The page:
Image Source: UnSplash
Modern technology has offered convenience and ease of communication. One of the preferred and accessible ways to communicate in the private sphere or workplace is videoconferencing.
With the help of laptops, phones, and specialized videoconferencing equipment as seen in the corporate setting, video calls are a breeze to make and join. It’s common to see someone talking in front of a screen at a coffee shop, employees gathered in a conference room, or a parent catching up with kids on school and other interests.
On the surface, communicating electronically looks straightforward. But it still relies on good manners and consideration for everyone involved. These rules facilitate a seamless and smooth experience of conducting videoconferences in a formal and businesslike manner.
Confirm the Call
Don’t be that person who chats a few minutes before a call to ask for a final heads-up. Make sure that all parties to the video call are on the same page about the time, the side making the call, and other relevant details. If you are the host of the conference call, do a test run to correct or mitigate technical difficulties.
Act as You Would in Real Life
Despite not seeing the person physically and directly in the eye when in a video call, treat him or her the way you do when engaged in real-life conversations. Be polite, address him or her accordingly, and stay on topic. You can act friendly without being too invasive about personal matters.
Show Up Dressed and Well-Groomed
To be fair, the dress code for a video call is more relaxed than that of an actual event. Unless there’s a need to stand or move, you can focus on the top of the ensemble. Wear simple and subtle accessories, and skip bold patterns on shirts to not cause a distraction during the meeting.
It follows that you have cleaned your face and checked it for the last time before the call started. Makeup can be a source of distraction, so put on something natural and camera-friendly.
Don’t Be Rude
Rudeness is such a crime in any form of communication and leaves a wrong impression about you. If the line of the other person is breaking up, speak up immediately, or let him or her know that you can’t hear properly.
See Them in the Eye
Eye contact builds rapport. It is a crucial nonverbal cue that makes communication effective. The position of the camera is essential in this endeavor. Thus, you will have to play around the configuration and try which setup will look like you are meeting the other person’s gaze.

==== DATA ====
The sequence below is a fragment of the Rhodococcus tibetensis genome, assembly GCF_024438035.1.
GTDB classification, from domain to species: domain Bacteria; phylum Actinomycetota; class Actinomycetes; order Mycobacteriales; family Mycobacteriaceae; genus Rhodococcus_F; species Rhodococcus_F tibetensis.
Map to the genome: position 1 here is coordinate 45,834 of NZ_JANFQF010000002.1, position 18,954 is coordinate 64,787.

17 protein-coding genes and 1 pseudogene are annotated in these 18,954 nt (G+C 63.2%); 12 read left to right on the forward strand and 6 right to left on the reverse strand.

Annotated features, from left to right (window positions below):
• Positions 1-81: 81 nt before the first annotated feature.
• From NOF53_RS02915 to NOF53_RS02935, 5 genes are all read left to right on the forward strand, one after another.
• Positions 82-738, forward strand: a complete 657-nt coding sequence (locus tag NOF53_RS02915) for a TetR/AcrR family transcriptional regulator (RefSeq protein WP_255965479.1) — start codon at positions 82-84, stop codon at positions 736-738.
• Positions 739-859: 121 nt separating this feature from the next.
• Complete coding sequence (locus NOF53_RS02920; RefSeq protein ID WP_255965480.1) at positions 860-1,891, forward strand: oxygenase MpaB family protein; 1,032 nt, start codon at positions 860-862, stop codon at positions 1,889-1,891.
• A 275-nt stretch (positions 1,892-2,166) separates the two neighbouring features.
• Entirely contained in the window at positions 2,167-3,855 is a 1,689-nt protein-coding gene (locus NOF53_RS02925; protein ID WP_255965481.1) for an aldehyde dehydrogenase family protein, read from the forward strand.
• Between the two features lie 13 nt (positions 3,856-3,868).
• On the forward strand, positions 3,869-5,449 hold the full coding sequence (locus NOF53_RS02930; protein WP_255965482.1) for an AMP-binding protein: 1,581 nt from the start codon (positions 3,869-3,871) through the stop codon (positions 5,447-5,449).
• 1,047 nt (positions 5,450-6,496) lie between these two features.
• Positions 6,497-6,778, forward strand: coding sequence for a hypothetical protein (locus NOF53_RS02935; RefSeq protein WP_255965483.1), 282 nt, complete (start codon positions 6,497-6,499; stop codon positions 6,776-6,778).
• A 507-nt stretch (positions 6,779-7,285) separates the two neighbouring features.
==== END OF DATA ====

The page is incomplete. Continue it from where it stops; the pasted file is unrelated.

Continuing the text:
Never Swear or Use Foul Language
Tension can arise, and things can get heated while on a call. Despite differences in views, control your emotions. With your feelings reined in, you can avoid hurling insults or blurting words that you don’t mean. It’s hard to undo the damage.
Find a Spot Conducive for a Call
If you are videoconferencing a person outside the office or home, set yourself up in a spot that is quiet and well-lit. This venue should not be crowded and noisy. If the place fills up at some point, inform everyone that you are going to mute the microphone when you are not speaking.
Stop What You Are Doing
Your eyes and ears should be at the meeting so that you can speak up when addressed. It’s also impolite to ask for a question to be repeated when you are not listening.
- Refrain from doing things like answering chats and scrolling social media posts. Put away your phone somewhere you can’t see it.
- If you are huddled in a room, try not to engage in a conversation with your seatmate or whoever is in the meeting.
- Put down the lid of your laptop when not used for the videoconference.
Respect Everyone’s Time
Here are some golden pointers:
- If you are the caller, start on time. If the other end does not pick up, leave a message. Carry on the presentation or discussion despite the late attendees. They can catch up later. However, stick to the agreed duration of the meeting like 30 minutes. Give the others option to send questions after the meeting. You must not keep everyone. Meetings with two or three people are made for this reason.
- If you are the receiver, send a message that you will be late. Do it as soon as you can and not a few minutes before the call. Try not to talk with other people in the room or ask what transpired.
Say “Thank You”
It’s your way to show appreciation for everyone’s presence and participation. Don’t be too quick to hang up except when you are the receiver.
Video calls are about making people’s lives easier by communicating without physically meeting. However, as in any human interaction, decorum still rules and applies. Don’t wait for someone to call out your behavior.
What’s your best videoconference story?